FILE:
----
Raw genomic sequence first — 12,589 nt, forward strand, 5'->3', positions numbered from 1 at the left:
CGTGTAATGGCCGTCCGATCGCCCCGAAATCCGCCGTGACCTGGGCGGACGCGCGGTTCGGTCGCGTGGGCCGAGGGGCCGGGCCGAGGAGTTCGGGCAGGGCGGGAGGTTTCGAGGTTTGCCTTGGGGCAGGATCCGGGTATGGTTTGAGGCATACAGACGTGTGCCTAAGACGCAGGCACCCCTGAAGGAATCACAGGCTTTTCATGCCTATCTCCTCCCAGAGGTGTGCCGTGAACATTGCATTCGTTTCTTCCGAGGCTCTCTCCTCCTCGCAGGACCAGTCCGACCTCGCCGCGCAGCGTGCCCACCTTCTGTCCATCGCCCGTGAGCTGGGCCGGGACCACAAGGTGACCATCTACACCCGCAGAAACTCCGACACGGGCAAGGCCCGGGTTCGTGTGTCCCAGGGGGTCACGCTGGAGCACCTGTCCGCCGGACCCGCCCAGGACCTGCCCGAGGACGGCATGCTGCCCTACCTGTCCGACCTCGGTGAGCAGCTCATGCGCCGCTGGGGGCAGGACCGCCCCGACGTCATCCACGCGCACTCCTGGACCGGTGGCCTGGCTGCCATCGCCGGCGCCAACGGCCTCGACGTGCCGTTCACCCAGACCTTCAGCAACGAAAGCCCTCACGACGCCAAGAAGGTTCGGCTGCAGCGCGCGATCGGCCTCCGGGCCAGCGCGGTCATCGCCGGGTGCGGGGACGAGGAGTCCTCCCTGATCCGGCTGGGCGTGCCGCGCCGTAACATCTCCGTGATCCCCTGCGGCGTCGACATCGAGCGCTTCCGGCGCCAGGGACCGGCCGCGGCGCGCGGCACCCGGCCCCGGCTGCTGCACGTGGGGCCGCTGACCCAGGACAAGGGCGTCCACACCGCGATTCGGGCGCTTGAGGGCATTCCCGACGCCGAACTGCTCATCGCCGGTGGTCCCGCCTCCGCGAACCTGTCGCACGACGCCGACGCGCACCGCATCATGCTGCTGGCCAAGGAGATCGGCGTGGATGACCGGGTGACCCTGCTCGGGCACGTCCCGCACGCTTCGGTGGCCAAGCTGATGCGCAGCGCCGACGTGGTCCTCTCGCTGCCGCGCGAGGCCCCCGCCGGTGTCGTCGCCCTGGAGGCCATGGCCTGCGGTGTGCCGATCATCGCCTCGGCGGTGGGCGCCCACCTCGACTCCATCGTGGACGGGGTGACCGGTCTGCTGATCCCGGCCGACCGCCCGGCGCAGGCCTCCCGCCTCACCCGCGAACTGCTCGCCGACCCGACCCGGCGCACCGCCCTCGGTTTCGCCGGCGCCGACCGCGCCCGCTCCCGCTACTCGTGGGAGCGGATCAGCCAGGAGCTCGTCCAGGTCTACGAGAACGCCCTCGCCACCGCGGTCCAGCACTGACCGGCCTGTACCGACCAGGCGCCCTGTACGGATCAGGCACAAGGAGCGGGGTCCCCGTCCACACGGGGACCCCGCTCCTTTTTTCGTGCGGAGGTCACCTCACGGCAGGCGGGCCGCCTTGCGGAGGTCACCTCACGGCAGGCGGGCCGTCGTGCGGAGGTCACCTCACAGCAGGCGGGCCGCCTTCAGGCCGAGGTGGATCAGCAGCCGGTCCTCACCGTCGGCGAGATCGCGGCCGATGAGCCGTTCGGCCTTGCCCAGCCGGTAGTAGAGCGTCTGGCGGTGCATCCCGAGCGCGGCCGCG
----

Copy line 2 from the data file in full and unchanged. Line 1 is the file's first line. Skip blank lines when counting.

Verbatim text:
CGTGTAATGGCCGTCCGATCGCCCCGAAATCCGCCGTGACCTGGGCGGACGCGCGGTTCGGTCGCGTGGGCCGAGGGGCCGGGCCGAGGAGTTCGGGCAGGGCGGGAGGTTTCGAGGTTTGCCTTGGGGCAGGATCCGGGTATGGTTTGAGGCATACAGACGTGTGCCTAAGACGCAGGCACCCCTGAAGGAATCACAGGCTTTTCATGCCTATCTCCTCCCAGAGGTGTGCCGTGAACATTGCATTCGTTTCTTCCGAGGCTCTCTCCTCCTCGCAGGACCAGTCCGACCTCGCCGCGCAGCGTGCCCACCTTCTGTCCATCGCCCGTGAGCTGGGCCGGGACCACAAGGTGACCATCTACACCCGCAGAAACTCCGACACGGGCAAGGCCCGGGTTCGTGTGTCCCAGGGGGTCACGCTGGAGCACCTGTCCGCCGGACCCGCCCAGGACCTGCCCGAGGACGGCATGCTGCCCTACCTGTCCGACCTCGGTGAGCAGCTCATGCGCCGCTGGGGGCAGGACCGCCCCGACGTCATCCACGCGCACTCCTGGACCGGTGGCCTGGCTGCCATCGCCGGCGCCAACGGCCTCGACGTGCCGTTCACCCAGACCTTCAGCAACGAAAGCCCTCACGACGCCAAGAAGGTTCGGCTGCAGCGCGCGATCGGCCTCCGGGCCAGCGCGGTCATCGCCGGGTGCGGGGACGAGGAGTCCTCCCTGATCCGGCTGGGCGTGCCGCGCCGTAACATCTCCGTGATCCCCTGCGGCGTCGACATCGAGCGCTTCCGGCGCCAGGGACCGGCCGCGGCGCGCGGCACCCGGCCCCGGCTGCTGCACGTGGGGCCGCTGACCCAGGACAAGGGCGTCCACACCGCGATTCGGGCGCTTGAGGGCATTCCCGACGCCGAACTGCTCATCGCCGGTGGTCCCGCCTCCGCGAACCTGTCGCACGACGCCGACGCGCACCGCATCATGCTGCTGGCCAAGGAGATCGGCGTGGATGACCGGGTGACCCTGCTCGGGCACGTCCCGCACGCTTCGGTGGCCAAGCTGATGCGCAGCGCCGACGTGGTCCTCTCGCTGCCGCGCGAGGCCCCCGCCGGTGTCGTCGCCCTGGAGGCCATGGCCTGCGGTGTGCCGATCATCGCCTCGGCGGTGGGCGCCCACCTCGACTCCATCGTGGACGGGGTGACCGGTCTGCTGATCCCGGCCGACCGCCCGGCGCAGGCCTCCCGCCTCACCCGCGAACTGCTCGCCGACCCGACCCGGCGCACCGCCCTCGGTTTCGCCGGCGCCGACCGCGCCCGCTCCCGCTACTCGTGGGAGCGGATCAGCCAGGAGCTCGTCCAGGTCTACGAGAACGCCCTCGCCACCGCGGTCCAGCACTGACCGGCCTGTACCGACCAGGCGCCCTGTACGGATCAGGCACAAGGAGCGGGGTCCCCGTCCACACGGGGACCCCGCTCCTTTTTTCGTGCGGAGGTCACCTCACGGCAGGCGGGCCGCCTTGCGGAGGTCACCTCACGGCAGGCGGGCCGTCGTGCGGAGGTCACCTCACAGCAGGCGGGCCGCCTTCAGGCCGAGGTGGATCAGCAGCCGGTCCTCACCGTCGGCGAGATCGCGGCCGATGAGCCGTTCGGCCTTGCCCAGCCGGTAGTAGAGCGTCTGGCGGTGCATCCCGAGCGCGGCCGCG